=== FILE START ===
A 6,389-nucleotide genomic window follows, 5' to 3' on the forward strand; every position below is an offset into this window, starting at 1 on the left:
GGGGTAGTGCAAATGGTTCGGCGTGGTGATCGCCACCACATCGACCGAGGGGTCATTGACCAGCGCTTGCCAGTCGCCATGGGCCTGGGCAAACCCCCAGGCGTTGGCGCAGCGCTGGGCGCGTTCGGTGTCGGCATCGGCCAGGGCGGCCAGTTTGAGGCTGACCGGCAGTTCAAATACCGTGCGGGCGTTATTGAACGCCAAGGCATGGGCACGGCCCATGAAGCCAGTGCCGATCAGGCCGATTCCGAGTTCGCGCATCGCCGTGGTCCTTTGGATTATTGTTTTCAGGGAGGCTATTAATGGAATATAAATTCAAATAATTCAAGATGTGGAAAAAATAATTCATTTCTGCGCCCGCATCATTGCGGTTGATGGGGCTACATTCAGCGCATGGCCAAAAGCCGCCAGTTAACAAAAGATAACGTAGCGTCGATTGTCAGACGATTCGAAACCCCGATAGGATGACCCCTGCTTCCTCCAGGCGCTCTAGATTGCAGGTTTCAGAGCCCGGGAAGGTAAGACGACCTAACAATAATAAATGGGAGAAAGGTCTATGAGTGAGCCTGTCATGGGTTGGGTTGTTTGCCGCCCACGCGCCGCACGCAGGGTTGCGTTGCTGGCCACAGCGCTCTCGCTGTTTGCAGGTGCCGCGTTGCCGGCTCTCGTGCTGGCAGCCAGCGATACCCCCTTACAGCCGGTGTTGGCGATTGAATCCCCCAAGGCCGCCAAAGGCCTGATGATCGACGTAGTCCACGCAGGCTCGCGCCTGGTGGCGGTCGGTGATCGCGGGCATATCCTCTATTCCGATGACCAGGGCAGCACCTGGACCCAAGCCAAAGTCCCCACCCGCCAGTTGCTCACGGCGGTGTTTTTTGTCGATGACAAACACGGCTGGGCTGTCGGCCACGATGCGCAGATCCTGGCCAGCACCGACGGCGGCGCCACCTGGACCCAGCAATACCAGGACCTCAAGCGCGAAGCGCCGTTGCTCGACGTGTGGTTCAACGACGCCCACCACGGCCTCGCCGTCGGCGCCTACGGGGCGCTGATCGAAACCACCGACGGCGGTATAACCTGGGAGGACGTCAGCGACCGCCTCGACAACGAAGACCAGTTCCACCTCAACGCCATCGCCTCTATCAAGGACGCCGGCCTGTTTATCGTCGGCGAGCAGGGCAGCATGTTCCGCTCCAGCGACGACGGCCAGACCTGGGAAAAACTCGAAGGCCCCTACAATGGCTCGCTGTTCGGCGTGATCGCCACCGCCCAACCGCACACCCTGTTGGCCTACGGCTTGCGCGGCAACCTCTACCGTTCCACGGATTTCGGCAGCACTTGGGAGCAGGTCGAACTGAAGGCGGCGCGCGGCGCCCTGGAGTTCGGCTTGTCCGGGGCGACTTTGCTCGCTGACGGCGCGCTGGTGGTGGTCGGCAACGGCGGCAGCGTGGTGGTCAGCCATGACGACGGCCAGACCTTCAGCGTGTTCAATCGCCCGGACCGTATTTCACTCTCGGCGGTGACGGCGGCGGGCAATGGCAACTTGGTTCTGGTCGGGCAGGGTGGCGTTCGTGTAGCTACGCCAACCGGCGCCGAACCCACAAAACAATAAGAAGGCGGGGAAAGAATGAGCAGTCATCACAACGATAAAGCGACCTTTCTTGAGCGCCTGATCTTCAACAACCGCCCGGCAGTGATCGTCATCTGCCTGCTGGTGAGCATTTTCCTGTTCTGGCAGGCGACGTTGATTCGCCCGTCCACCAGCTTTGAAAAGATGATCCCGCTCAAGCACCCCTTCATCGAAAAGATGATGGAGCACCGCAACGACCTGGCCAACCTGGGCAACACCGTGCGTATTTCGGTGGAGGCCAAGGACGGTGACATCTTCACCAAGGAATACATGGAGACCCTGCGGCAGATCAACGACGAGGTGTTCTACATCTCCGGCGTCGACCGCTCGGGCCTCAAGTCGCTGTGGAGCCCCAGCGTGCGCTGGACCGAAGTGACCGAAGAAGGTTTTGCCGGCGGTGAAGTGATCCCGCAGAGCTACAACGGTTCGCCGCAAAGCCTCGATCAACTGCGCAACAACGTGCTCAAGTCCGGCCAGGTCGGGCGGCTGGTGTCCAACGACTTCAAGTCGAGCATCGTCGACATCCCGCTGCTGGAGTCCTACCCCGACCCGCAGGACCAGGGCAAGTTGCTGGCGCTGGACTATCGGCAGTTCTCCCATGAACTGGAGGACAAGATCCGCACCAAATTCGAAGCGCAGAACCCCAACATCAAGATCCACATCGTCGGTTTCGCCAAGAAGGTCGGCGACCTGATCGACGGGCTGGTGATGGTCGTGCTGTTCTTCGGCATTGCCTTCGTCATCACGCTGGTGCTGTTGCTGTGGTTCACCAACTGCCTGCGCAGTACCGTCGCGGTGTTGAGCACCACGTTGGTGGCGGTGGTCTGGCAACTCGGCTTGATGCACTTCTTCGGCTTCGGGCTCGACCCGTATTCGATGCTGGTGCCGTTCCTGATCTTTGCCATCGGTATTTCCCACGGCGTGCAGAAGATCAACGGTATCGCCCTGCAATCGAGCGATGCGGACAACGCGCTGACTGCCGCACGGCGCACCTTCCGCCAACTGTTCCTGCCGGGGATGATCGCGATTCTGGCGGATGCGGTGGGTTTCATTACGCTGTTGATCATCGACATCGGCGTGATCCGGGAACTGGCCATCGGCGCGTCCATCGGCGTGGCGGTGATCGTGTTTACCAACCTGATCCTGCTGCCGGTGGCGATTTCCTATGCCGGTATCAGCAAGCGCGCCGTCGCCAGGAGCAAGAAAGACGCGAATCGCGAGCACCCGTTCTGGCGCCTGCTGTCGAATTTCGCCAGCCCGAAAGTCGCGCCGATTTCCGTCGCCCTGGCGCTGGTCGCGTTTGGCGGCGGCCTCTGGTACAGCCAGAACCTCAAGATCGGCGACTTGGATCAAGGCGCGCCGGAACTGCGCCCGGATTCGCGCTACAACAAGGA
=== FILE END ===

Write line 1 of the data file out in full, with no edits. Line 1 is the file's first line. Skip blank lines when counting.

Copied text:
A 6,389-nucleotide genomic window follows, 5' to 3' on the forward strand; every position below is an offset into this window, starting at 1 on the left: